Dain Brademan

Staff Scientist in the lab of Ruth Huttenhain, Stanford University

hailing from

Esko, Minnesota, United States of America


Bachelor of Arts in Chemistry from Saint Olaf College

PhD in Analytical Chemistry from the University of Wisconsin-Madison

PhD Studies



Software Solutions For Improved Mass Spectrometry Data Dissemination

Research Experience

I spent my last year at St. Olaf College conducting undergraduate research in a forensics-focused mass spectrometry lab under Douglas Beussman. Cloth fibers found at crime scenes can be examined via microscopy to generally determine thread color and material (i.e. cotton, wool). This information can be used as circumstantial evidence. My work concerned the differentiation of cloth fibers by using their elemental isotope abundances as chemical fingerprints. We demonstrated these isotopic fingerprints could be used to conclusively link a fiber directly back to a specific article of clothing, strengthening the evidence a cloth fiber can provide.

“Professor Coon fosters a great environment to conduct cutting-edge research”

Why University of Wisconsin and the Coon lab?

UW-Madison initially caught my eye with its strong Analytical Chemistry graduate program and the many faculty utilizing mass spectrometry technologies. When I visited the UW campus as a prospective student, I was blown away by both the research being conducted here in Madison and the friendliness of the graduate students. The university and faculty foster a highly collaborative research environment, exposing you to areas of science which you may have missed out on in other programs. Professor Coon fosters a great environment to conduct cutting-edge research in mass spectrometry, including sample preparation, instrumentation development, and data analysis/interpretation. The opportunities Professor Coon provides for both research and professional development are unparalleled.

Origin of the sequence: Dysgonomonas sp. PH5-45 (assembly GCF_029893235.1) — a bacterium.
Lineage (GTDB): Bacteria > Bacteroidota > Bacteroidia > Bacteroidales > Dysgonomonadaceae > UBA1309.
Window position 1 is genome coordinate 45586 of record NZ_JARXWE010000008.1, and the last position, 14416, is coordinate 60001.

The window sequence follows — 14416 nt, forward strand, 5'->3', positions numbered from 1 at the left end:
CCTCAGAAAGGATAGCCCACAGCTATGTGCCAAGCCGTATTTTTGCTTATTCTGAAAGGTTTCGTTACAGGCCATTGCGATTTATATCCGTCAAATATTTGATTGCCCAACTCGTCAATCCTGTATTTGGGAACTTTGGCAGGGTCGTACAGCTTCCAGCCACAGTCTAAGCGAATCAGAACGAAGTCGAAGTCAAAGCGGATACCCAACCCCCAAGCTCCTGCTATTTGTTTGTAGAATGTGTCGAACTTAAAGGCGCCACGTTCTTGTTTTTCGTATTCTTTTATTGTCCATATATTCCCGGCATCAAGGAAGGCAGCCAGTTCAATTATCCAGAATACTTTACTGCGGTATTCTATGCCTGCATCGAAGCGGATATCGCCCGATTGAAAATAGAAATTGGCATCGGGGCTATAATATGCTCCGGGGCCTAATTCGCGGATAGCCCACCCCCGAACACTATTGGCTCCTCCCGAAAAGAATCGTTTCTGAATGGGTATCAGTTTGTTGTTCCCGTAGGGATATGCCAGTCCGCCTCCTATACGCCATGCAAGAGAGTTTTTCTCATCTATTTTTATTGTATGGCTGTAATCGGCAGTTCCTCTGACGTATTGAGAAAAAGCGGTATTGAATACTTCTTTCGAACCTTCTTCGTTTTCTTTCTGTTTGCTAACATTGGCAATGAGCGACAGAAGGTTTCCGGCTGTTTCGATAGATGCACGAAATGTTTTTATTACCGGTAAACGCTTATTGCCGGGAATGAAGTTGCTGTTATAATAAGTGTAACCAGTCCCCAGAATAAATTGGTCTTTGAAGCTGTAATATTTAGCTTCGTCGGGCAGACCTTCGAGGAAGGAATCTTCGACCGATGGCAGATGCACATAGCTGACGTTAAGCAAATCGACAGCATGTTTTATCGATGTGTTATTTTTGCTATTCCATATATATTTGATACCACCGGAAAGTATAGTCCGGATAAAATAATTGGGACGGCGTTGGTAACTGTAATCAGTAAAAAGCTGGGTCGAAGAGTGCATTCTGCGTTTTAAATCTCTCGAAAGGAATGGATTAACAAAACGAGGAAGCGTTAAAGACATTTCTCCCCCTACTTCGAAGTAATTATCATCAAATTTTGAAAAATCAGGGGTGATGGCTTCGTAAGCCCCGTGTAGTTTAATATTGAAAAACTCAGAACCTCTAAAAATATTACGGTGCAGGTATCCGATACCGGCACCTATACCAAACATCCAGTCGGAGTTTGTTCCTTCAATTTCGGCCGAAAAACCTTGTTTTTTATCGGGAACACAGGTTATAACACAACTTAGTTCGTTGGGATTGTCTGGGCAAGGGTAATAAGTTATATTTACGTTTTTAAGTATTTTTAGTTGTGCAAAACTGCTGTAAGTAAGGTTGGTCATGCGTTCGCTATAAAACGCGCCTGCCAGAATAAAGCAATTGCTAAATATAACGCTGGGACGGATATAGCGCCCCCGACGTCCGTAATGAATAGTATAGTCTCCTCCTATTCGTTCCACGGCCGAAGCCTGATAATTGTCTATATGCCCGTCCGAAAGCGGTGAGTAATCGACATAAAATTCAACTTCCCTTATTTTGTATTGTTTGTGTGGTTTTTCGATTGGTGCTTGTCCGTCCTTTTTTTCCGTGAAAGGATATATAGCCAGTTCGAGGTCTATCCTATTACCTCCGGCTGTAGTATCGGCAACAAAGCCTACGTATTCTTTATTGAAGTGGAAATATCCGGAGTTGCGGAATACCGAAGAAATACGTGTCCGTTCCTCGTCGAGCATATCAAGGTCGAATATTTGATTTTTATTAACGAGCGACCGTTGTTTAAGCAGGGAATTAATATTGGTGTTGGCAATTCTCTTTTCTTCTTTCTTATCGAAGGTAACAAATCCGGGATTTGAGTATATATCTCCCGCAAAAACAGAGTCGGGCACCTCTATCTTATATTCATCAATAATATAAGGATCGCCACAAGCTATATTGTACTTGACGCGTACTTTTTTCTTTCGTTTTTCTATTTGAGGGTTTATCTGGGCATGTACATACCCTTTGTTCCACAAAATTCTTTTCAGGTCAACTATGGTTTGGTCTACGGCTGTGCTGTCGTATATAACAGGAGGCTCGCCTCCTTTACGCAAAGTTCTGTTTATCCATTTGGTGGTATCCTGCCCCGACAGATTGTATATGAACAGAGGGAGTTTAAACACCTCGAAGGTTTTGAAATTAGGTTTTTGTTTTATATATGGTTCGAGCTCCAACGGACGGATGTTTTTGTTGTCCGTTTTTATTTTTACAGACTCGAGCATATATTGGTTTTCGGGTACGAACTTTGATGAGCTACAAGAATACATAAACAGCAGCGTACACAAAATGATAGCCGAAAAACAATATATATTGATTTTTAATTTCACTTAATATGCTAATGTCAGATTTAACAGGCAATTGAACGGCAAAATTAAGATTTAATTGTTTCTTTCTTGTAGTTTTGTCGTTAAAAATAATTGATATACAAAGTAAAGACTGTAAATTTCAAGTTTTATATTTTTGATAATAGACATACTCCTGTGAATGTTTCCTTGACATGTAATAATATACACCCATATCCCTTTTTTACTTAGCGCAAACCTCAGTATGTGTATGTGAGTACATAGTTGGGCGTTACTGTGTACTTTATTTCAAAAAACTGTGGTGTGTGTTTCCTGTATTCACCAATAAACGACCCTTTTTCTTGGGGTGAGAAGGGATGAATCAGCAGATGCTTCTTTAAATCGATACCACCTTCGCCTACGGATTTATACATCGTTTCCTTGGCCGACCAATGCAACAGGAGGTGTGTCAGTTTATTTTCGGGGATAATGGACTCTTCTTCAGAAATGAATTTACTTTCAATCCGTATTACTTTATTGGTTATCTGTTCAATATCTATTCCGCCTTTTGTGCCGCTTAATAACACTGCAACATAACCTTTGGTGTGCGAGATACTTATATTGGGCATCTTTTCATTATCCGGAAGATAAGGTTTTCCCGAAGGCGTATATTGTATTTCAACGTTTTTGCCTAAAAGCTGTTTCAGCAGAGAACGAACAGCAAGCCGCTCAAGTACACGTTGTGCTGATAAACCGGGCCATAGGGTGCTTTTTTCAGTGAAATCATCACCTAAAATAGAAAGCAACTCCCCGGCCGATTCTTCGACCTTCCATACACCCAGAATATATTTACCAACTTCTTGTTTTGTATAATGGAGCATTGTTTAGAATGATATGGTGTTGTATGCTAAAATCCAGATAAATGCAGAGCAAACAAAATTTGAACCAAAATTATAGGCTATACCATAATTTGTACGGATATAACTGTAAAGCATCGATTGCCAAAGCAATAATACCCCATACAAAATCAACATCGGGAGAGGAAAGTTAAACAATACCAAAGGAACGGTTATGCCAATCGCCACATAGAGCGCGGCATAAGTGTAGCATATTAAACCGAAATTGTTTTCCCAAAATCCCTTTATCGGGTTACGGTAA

Currently Working On

My research focuses on the post-acquisition analysis of mass spectrometry data. We routinely identify and quantify tens of thousands of biomolecules in a single mass spectrometry experiment. Deriving biological significance from these data and communicating these results with non-experts can be challenging. I am working on several web-based software platforms which facilitate the analysis and interpretation of mass spectrometry data and securely share results with collaborators.

Earn your Ph.D. with us

The Coon Group is always on the lookout for new members.  Professor Coon accepts students from several UW-Madison doctoral programs including Chemistry, the Integrated Program in Biochemistry (IPiB), and Cellular & Molecular Pathology.